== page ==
How to spot the signs of depression

Signs of depression
Signs of depression
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A weekly column by Dr Miles Langdon of South Lincolnshire Clinical Commissioning Group, addressing topical

health issues

This weekend marks the start of Depression Awareness Week, as the healthcare community prepares to battle an outdated perception of depression, primarily of it being a non-serious health concern.

In 2012, 13.26 per cent of adults in Lincolnshire alone were diagnosed with a form of depression. This figure contributes to a total of 12 per cent of the total burden of non-fatal global disease and, by 2020, looks set to be second after cardiovascular disease in terms of the world’s disabling diseases.

Clinical depression affects people in different ways. Symptoms usually fall under three categories; psychological, physical and social, and can include; continuous low mood or sadness, having low self-esteem, feeling irritable and intolerant of others, feeling anxious or worried, having suicidal thoughts or thoughts of harming yourself. You may find you have a change in appetite or weight, worries about your physical health, problems with concentration, mood changes, and difficulties at work or at home, changes to your menstrual cycle and/or disturbed sleep.

Clinical depression can come on gradually or be sparked by an impromptu trigger, such as redundancy, divorce or separation and bereavement. There are different types of depression that can affect anyone at any time of your life, including teenage years, after the birth of a baby, and in the elderly, which can often mimic memory problems.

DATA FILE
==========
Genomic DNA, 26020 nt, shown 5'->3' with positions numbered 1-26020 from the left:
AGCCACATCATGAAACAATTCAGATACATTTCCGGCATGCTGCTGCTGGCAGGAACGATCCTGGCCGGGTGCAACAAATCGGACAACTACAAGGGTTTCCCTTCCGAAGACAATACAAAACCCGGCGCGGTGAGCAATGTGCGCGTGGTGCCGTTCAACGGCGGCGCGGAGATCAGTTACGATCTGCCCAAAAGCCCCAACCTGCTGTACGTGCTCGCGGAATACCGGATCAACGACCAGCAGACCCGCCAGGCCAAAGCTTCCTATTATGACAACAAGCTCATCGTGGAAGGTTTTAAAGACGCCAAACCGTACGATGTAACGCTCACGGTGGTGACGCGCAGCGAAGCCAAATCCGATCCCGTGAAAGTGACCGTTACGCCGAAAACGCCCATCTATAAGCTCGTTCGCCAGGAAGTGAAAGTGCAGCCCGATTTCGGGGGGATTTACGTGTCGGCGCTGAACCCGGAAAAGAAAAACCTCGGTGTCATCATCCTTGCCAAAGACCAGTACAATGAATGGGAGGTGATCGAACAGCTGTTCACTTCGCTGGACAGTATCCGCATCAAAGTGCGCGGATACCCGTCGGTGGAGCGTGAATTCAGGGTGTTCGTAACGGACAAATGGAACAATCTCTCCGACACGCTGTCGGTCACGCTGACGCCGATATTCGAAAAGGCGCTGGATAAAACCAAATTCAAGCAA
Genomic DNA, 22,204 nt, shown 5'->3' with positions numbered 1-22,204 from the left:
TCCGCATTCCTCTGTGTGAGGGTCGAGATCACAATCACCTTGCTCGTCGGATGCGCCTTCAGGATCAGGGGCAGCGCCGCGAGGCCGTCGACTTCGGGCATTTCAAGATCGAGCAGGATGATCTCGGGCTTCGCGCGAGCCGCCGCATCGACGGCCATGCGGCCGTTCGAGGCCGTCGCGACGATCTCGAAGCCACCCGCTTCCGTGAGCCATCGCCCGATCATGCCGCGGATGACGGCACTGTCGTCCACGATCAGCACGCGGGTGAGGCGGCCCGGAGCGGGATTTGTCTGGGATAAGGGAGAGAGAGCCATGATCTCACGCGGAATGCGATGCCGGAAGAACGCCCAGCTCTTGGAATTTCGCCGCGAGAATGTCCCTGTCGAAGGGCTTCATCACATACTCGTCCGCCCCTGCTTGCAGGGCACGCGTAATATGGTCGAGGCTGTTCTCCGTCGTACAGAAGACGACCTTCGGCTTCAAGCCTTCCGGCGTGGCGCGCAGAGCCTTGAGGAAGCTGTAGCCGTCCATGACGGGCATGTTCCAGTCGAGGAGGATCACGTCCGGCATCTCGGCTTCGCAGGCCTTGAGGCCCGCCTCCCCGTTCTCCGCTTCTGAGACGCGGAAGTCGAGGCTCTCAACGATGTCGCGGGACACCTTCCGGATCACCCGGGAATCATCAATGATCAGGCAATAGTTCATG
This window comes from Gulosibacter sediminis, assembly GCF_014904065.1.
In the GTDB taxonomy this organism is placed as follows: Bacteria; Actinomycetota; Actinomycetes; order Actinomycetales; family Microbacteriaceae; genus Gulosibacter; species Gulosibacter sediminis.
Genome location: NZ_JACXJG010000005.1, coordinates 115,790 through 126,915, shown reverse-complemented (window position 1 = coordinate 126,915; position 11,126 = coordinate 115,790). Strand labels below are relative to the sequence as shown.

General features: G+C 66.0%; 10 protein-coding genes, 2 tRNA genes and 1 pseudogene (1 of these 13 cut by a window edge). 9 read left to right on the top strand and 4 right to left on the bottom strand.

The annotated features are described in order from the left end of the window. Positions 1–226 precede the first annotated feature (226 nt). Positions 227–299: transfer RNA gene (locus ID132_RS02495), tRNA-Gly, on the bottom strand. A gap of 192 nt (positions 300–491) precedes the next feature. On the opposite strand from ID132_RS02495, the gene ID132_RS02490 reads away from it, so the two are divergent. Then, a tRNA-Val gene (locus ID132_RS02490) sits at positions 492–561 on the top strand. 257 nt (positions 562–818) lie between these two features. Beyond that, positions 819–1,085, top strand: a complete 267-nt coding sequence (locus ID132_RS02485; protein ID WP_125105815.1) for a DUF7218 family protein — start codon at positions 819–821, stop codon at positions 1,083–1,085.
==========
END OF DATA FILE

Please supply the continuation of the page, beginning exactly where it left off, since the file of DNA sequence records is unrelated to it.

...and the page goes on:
There is an unjust perception surrounding depression that it is merely a trivial disorder and not a serious health concern. This naïve opinion is far from the truth, with people affected from all age groups, genders and backgrounds fighting a potentially life threatening condition, with often difficult and disturbing symptoms.

Research has identified that taking regular exercise can boost mood and morale, and keeping to a healthy diet and regular sleep patterns can also help.

We would strongly encourage anyone who thinks they may be experiencing symptoms of depression to get in touch with their GP as soon as possible to start their recovery process.

There are numerous treatments available to combat the condition, from self-help measures, talking treatments such as psychotherapies, behavioural and cognitive therapy, herbal supplements, and for more severe cases anti-depressant medication.

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If you are experiencing symptoms of depression, please contact your GP. If you think you need help in a crisis you can also contact the Samaritans on 08457 90 90 90. You can also call the NHS helpline on 111, 24 hours a day.